Sunday, September 17, 2006

TV: Call the coroner

After a few efforts of aspiration, Fox is back to rolling around the sitcom sewer. 'Til Death's the name of the infected swine and, as the puss pours out, you must relinquish all notions of an anti-biotic arriving in time to save anyone.

'Til Death rips from the pages of Married With Children. Only it leaves out the kids and anything comical. It lacks Katey Sagal's spark and Ed O'Neill's timing. It just lies there waiting to be put ouf of misery.

Here's the set up. Young couple (think Steve & Marci) live next to older couple (Peg & Al). The young couple (as on Married With Children) is full of hopes and dreams and love. The older couple is, as the title tells you, just waiting for that marital vow to kick in.

It's a tired premise but if Fox couldn't love even its ugly children, who would they have to love?

Here's another clue about Fox's typical sitcoms, they don't feature attractive men. The women are thin (though they complain about their weight) and, as one failed show last year titled itself, Stacked, but the men are at best plain. Which is why in this sitcom, they pluck the guy who had the runs in American Pie as opposed to a Chris Klein or a Jason Biggs.

It's easy to forget now, having seen what the years did, but when Friends first debuted, one of the criticisms was that the cast was 'too pretty' and don't pretend that they were talking about the women. (From Loni Anderson to Courtney Thorne-Smith, it's rare that a sitcom is judged 'too pretty' due to the women.) CBS has a problem with men as well. There they cast "Dads" -- regardless of age, they all seem like some boxy (stocky, or overweight) guy either in the supermarket with the kids or waiting out in the parking lot in the car for the wife and kids to return. Somehow those men always end up with drop-dead gorgeous women (on TV anyway). Higher up on the beauty train is ABC (Jim Belushi not withstanding) who always hopes a 'hottie' can generate buzz. (NBC appears to now compete with Fox on who can cast the most plain, if not ugly, men.)

It's worth noting because the wives are, as usual, so much more attractive than the men. Physically.

Emotionally, they're all on the same page of the DSM.

Let's address the two leads. Brad Garrett is praying to God, Budda, Mohammad and Nielsen that America so desperately misses Raymond that they'll lap up 'Til Death which is to Raymond what thunderbird is to Johnny Walker Red. If you are, in fact, having sitcom DTs so severe that you're ready for the equivalent of sucking on anti-persperant for the alcohol buzz, 'Til Death may give you a tiny dollop of relief. It won't stop the tremors, but it may make them less intense.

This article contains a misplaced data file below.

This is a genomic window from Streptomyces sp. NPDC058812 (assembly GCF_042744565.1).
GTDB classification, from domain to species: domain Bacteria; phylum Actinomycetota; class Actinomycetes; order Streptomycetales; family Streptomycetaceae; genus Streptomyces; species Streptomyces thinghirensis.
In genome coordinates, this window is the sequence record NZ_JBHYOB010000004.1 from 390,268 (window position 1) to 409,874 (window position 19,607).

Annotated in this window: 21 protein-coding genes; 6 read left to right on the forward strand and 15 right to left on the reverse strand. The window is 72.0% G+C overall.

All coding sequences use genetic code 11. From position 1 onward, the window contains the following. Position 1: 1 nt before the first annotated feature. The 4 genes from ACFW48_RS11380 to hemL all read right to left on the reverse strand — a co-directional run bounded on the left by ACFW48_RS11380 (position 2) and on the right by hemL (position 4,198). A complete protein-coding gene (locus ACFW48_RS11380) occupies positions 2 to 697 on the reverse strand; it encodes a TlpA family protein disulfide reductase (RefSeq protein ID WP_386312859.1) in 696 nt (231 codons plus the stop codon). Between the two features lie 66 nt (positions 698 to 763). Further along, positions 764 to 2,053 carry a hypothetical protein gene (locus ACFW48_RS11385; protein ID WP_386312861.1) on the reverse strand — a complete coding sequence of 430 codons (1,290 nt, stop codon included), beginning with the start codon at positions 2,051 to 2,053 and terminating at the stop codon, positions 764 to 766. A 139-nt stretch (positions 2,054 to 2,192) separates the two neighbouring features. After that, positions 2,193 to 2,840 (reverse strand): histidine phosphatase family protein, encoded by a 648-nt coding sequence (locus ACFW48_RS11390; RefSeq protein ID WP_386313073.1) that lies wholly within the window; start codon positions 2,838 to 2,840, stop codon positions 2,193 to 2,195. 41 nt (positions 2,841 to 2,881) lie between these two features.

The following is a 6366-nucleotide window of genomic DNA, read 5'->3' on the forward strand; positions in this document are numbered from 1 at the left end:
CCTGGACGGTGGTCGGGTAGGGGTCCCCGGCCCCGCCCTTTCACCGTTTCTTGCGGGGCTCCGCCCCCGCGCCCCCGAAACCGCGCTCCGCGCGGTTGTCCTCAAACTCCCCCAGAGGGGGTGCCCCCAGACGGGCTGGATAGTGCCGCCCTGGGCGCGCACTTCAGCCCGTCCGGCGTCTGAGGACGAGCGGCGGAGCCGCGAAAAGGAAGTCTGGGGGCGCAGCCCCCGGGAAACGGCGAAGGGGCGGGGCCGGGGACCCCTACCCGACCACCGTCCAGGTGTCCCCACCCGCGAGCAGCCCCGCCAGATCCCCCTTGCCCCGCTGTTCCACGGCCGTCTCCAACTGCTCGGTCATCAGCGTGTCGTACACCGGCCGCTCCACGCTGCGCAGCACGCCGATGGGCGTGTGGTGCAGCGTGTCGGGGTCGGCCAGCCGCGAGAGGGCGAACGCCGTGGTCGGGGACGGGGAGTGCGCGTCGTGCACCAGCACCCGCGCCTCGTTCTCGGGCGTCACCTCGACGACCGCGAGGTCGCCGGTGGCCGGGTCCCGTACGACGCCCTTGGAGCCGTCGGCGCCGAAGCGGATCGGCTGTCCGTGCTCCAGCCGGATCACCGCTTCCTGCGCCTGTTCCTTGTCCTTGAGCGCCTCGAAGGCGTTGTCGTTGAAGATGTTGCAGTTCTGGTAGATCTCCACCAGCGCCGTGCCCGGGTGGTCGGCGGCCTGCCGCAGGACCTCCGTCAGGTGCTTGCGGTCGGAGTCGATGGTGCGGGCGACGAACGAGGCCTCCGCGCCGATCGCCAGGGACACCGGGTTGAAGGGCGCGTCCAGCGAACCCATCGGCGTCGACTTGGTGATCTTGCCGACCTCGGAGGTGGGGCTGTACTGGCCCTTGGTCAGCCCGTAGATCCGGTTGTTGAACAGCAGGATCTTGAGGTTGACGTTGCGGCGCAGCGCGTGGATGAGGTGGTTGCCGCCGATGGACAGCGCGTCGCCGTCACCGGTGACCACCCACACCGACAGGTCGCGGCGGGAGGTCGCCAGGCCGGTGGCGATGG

Brad Garrett spent some time as an actor embarrassing himself (see Into The Night -- warning, he wears blue briefs and you may never recover) and decided he'd get in on the joke by portraying characters who were meant to be embarrassing. Which is why he's still using the exaggerated Robert Barone voice for each and every line in this show. Besides the tonalities, there's also the issue of the slow, slow delivery.

What no one seems to grasp is that, minus the comic timing of Doris Roberts and Peter Boyle, Raymond was very little. Roberts and Boyle were the true stars of the show and when they were on, they filled the screen with tension and promise. So much so that in the last seasons, the show played like one long reaction shot. But Ray Romano looking nervous (Romano is a far better actor than Garrett) didn't get as big a laugh without Roberts or Boyle adding something -- a squint, a raised eyebrow, a blank stare. They were the ones your eyes went to in every scene because they were the true stars of the show.

Garrett? He was the Potsie of the bunch. Pull him out, no one even notices. Which is why Garrett won a battle but CBS won the war. The battle? The infamous sick-out to raise his salary. With Raymond going off the air, CBS was in panic mode and thinking maybe a series about Robert Barone (Everyone's Even More Bored With Robert?) might pull in viewers. He won the battle, he leveraged a higher salary. But you'll note that his follow-up sitcom airs on Fox and not CBS. There's a reason for that: even in panic mode, CBS could smell After M*A*S*H a mile away.

There's a stench coming off Joley Fisher as well, one so strong it may be the thing that finally kills the sitcom career, and it's name is Patricia Heaton. In what should have been a promising small screen career, Fisher has floundered about post-Ellen. She's been bland but she's never been bad. As Garett's onscreen wife, she's flat out awful.

If you're looking for anything resembling Joley Fisher in the show, don't bother. Every quirk has been sanded down so that she can be as monotone and expressionless as Patricia Heaton. Her
delivery, her voice, it all sounds like Heaton.